John Brooks played a decisive role in helping the USMNT into the quarter-finals of the Copa America Centenario. - © gettyimages
John Brooks played a decisive role in helping the USMNT into the quarter-finals of the Copa America Centenario. - © gettyimages

Hertha's Brooks ready to write new chapter in USMNT history

One of the first names on Jürgen Klinsmann's USMNT teamsheet, Hertha Berlin defender John Anthony Brooks is fast becoming the impenetrable force of this summer's Copa America Centenario.

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Brooks was a deserving pick for Man of the Match as the USMNT beat Paraguay to book their place in the quarter-finals of the competition, but just who is the hulking Berlin-born centre-back? bundesliga.com takes a closer look…

Born in the German capital four years after the Berlin Wall came down, Brooks is the son of an American serviceman from Chicago. Signed by hometown club Hertha at the age of 18, Brooks' early promise was nearly derailed in April 2014 when he elected to get a large-scale tattoo on his back mid-season.

Defensive stalwart

Brooks has gone from strength to strength since. The 23-year-old now has three goals from central defence in his 24 international caps, and the first of those was what really put him on the map for fans not already familiar with his domestic exploits.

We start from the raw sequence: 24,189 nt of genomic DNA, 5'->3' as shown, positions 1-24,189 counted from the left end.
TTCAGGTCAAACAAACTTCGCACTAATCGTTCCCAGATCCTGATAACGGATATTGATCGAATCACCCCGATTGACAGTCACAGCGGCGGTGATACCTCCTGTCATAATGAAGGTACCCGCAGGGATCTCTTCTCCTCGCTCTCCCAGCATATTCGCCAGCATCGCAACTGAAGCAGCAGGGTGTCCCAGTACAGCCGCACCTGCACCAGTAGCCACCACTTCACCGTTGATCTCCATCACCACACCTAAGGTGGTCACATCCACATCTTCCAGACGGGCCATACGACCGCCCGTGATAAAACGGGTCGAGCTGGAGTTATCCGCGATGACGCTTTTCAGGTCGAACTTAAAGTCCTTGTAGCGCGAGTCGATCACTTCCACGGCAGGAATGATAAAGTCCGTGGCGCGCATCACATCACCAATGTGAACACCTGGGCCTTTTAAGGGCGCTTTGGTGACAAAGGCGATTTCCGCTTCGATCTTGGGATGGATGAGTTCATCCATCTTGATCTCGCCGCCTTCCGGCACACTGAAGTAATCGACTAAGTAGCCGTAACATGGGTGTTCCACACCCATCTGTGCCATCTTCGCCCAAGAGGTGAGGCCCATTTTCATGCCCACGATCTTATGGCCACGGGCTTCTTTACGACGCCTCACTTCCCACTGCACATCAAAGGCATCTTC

Leading Ghana 1-0 thanks to Clint Dempsey's well-taken first-minute opener, Klinsmann sent Brooks on at half-time of the USA's first Group G game at the 2014 FIFA World Cup to help defend that advantage. The Americans held firm for the next 40 minutes, only for Andre Ayew to restore parity with eight minutes to go - cue Brooks' chance to shine at the other end. Graham Zuzi sent a corner into the box four minutes later and Brooks rose highest to power home the winner. It was quite literally a dream come true for the youngster.

History maker

The goal also made Brooks the first American substitute to score a goal in 84 years of World Cup history, and his Wikipedia page was edited by fans soon after, who described him, rather tongue in cheek, as "the greatest American since Abraham Lincoln."

Brooks has never actually lived in the United States, and, like his current USMNT teammates Fabian Johnson and Jermaine Jones, has represented Germany at youth level. That familiarity with German football has helped Brooks blossom into a feared Bundesliga defender, though.

Brooks retains an affinity for tattoos - he now has images of Berlin and Illinois on either elbow - but with a new-found maturity and an ever-improving effectiveness in either box, perhaps the next time ink is required for the centre-back will be in the annals of US soccer history, with a first Copa America triumph looking increasingly possible for the USMNT.

Stuart Telford